And ESPN’s Todd McShay tells me he ranks Johnson 58th and Michael Jackson 101st among all draft-eligible players. Bleacher Report’s Matt Miller has Johnson 17th and Jackson 24th in his first mock draft.

McShay said Johnson ”has small hands, yet he has the instincts and ball skills to develop into a playmaker. He’s an above average tackler who chases with good effort and tends to take sound pursuit angles. He’s undersized, but he’s tough and he has a knack for getting around blocks when he plays in the box. He’s a team captain with excellent football character.”

Jackson, according to McShay, “grades out as a versatile reserve defensive back who fits best in a press and zone heavy scheme. His instincts, toughness and ball skills make him an intriguing early Day 3 prospect.”

Bleacher Report’s Miller calls Jackson “one of the ACC’s best defenders in 2017. His size (6 feet 1, 200 pounds) and experience coming out of Miami make Jackson one of the best corners in the upcoming class.”

Among juniors, scouts are eyeing receiver Ahmmon Richards, defensive end Joe Jackson and linebackers Shaq Quarterman, Mike Pinckney and Zach McCloud.

CBS Sports has Richards 10th and Joe Jackson 29th in its way-too-early mock draft. USA Today has Michael Jackson 18th, Richards 19th and Joe Jackson 30th. Bleacher Report has Joe Jackson 23rd.

Of Richards, McShay said he “projects as a fringe Day 2 pick based on his 2017 tape and durability concerns but he has the ability to move up boards if he’s able to stay healthy and he’s more consistent catching the football in 2018.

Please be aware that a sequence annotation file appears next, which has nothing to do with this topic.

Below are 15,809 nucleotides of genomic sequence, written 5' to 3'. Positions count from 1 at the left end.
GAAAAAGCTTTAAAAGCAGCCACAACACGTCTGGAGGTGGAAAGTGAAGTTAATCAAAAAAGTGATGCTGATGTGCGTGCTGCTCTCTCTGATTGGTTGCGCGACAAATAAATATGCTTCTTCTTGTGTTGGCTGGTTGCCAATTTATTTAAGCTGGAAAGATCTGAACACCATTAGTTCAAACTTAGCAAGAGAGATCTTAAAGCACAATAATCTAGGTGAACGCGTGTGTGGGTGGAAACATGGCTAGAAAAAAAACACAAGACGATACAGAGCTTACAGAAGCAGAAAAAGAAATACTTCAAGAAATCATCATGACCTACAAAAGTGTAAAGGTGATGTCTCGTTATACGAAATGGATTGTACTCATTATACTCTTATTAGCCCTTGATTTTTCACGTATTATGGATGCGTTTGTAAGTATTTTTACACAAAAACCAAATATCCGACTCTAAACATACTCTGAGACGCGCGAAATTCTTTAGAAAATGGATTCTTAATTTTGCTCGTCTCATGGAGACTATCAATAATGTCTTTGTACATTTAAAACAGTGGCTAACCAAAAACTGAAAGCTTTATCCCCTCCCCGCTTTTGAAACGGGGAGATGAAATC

“Richards has the top-end speed to get behind the coverage and he tracks the deep ball. He’s a tough open field runner with the balance, open field instincts and speed to threaten after the catch. He tempos his routes well and he has the burst to quickly separate from man coverage. He runs hard after the catch and he looks to flat back defenders when he gets an angle as a blocker. He flashes the ability to make some tough catches, but he’s not a natural hands catcher and he drops far too many passes on his 2017 tape.”

Meanwhile, among draft-eligible underclassmen, Kiper has Joe Jackson fifth among defensive ends, Quarterman second among inside linebackers and Pinckney fourth among outside linebackers.

McShay is especially high on Joe Jackson of those four junior defensive players, saying: “Jackson presses offensive tackles, tracks the quarterback and flashes the ability to get off the block in time to finish as a pass rusher. He has slightly above average initial quickness and closing speed. His pads tend to rise and he doesn’t regularly win with speed to power. He doesn’t knock offensive tackles off balance with violent hands and he doesn’t counter well. He’s a disruptive run defender with enough quickness to make some plays in the backfield and deliver the initial blow but he plays high and he gives ground at times.